Starting from this base, thermo-mechanical, electrochemical and physical models were developed or, when already existing, refined in order to have an improved level of events and performances predictability. Several strategies were developed and integrated in stacks to mitigate their degradation rate and reduce the risk of failures. They consisted in the introduction of improved glass-ceramic sealants with high stability at the operating conditions, low interaction with the adjoining materials and excellent resistance to thermal cycles. Additionally, YSZ as interlayer between FSS and sealant was successfully verified to increase the adhesion and reduce the metal ions diffusion from the metal substrate into the sealant.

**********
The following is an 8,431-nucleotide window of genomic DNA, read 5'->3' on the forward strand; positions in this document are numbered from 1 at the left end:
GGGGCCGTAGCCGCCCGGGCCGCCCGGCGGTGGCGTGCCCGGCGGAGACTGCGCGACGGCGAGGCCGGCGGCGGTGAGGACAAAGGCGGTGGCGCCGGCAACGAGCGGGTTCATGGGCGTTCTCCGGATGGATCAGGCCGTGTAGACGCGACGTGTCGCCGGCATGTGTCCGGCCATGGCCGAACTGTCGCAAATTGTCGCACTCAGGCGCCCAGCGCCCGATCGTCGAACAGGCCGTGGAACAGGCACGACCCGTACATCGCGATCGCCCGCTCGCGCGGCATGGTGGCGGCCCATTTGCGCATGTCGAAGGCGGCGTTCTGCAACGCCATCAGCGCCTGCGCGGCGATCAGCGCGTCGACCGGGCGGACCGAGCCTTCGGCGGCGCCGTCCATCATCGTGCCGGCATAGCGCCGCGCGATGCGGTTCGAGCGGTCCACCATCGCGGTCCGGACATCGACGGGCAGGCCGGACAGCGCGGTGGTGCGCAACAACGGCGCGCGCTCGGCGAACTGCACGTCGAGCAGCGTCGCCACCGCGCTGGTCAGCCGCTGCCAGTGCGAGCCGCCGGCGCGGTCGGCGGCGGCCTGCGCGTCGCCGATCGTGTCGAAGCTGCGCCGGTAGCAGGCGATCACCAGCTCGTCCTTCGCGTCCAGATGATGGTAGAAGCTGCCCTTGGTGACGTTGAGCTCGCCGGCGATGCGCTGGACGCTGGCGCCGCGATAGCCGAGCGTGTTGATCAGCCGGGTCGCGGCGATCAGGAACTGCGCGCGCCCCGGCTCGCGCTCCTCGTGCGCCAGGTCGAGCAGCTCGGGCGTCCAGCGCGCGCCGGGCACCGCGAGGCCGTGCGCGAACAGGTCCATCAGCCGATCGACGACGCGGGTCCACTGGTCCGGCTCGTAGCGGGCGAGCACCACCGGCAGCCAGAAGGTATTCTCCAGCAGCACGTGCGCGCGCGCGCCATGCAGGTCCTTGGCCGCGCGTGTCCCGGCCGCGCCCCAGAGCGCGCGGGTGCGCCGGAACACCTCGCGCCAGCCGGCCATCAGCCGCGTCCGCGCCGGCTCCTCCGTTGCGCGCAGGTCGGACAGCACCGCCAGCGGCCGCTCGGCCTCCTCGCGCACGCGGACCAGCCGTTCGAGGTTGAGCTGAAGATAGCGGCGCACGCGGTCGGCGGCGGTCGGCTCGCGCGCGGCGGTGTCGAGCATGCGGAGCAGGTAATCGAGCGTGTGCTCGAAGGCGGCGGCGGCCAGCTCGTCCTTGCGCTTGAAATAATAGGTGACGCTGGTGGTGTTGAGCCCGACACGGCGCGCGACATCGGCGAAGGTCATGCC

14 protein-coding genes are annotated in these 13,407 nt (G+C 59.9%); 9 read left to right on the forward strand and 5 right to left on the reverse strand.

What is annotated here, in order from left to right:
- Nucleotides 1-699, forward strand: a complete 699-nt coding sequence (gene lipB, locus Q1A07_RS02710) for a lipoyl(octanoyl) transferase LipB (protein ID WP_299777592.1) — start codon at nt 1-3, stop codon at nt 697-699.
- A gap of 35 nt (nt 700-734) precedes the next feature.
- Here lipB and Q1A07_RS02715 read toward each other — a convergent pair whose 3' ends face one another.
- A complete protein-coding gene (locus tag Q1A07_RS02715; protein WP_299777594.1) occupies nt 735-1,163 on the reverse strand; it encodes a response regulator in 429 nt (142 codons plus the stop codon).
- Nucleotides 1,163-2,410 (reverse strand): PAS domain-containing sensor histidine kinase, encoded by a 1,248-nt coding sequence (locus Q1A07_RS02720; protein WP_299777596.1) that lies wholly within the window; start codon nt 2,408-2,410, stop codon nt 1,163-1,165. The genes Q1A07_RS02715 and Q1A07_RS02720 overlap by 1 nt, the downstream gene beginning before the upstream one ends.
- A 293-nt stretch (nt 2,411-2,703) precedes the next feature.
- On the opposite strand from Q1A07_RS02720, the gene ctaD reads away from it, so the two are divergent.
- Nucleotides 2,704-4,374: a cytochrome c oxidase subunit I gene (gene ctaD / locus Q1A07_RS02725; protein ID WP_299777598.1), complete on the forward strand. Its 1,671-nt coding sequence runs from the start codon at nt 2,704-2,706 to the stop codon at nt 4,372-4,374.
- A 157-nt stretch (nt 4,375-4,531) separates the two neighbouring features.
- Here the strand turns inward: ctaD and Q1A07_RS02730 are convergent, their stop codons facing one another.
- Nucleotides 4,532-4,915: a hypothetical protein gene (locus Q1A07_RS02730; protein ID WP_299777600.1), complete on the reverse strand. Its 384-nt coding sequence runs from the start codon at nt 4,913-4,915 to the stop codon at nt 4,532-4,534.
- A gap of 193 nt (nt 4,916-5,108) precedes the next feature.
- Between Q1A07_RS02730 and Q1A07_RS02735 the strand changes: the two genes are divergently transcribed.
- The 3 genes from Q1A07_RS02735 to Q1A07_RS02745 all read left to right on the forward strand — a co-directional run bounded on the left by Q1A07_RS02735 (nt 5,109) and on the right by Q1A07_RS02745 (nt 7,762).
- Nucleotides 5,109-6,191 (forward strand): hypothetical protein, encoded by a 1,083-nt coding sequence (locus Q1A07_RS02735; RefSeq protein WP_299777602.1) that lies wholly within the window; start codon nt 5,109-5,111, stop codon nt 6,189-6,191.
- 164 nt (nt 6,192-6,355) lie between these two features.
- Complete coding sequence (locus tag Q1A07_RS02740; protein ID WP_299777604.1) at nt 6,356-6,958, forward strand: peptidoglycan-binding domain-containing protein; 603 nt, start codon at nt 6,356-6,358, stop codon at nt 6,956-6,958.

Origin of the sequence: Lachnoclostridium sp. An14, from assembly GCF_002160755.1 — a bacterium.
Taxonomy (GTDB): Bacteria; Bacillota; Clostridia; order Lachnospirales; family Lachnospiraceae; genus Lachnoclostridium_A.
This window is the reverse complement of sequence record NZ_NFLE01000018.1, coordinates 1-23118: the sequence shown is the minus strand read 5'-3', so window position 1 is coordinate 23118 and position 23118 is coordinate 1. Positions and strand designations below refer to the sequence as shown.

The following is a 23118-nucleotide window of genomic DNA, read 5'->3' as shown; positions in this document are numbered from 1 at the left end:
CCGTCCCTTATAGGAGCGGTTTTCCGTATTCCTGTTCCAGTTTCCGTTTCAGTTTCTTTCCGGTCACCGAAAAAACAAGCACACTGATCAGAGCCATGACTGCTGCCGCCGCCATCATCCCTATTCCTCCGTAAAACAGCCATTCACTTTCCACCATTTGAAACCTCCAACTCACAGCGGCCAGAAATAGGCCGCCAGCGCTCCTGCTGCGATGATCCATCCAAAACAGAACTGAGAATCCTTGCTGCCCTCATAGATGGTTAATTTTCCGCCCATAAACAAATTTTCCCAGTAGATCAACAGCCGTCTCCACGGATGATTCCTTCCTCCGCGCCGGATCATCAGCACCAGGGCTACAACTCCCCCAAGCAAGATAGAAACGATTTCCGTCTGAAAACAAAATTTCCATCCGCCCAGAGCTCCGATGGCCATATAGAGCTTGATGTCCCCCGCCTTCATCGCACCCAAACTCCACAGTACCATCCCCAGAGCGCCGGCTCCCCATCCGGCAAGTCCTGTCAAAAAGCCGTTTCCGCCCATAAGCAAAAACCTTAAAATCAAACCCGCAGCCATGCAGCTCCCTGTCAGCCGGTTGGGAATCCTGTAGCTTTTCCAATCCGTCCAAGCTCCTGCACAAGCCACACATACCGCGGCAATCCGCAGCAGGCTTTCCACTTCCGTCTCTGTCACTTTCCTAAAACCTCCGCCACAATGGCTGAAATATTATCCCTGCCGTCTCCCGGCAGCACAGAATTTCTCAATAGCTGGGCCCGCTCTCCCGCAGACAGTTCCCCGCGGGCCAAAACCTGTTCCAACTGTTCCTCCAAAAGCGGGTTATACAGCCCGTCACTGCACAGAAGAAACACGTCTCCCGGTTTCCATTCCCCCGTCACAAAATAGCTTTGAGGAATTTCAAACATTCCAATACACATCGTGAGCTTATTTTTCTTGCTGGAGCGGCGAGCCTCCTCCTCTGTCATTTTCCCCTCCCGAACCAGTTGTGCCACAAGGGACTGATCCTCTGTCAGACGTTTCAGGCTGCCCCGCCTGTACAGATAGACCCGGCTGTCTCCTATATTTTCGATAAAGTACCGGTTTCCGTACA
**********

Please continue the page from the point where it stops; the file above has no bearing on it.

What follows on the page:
Several manufacturing solutions were brilliantly applied to obtain denser GDC based cathode/electrolyte diffusion barrier layer (BL) in order to improve the performances of the diffusion barrier layer (i.e. GDC impregnation, MgO as sintering aid, application via Pulsed Laser Deposition). The cells resulting from this step were mounted in short and real stacks, the latter operated in reformed fuel to match real operating conditions. A strategy of partial oxidation of the anode followed by its complete reduction has proven to be a promising counter action to reduce the risk of Ni coarsening, identified as one of the main sources of anode performances degradation.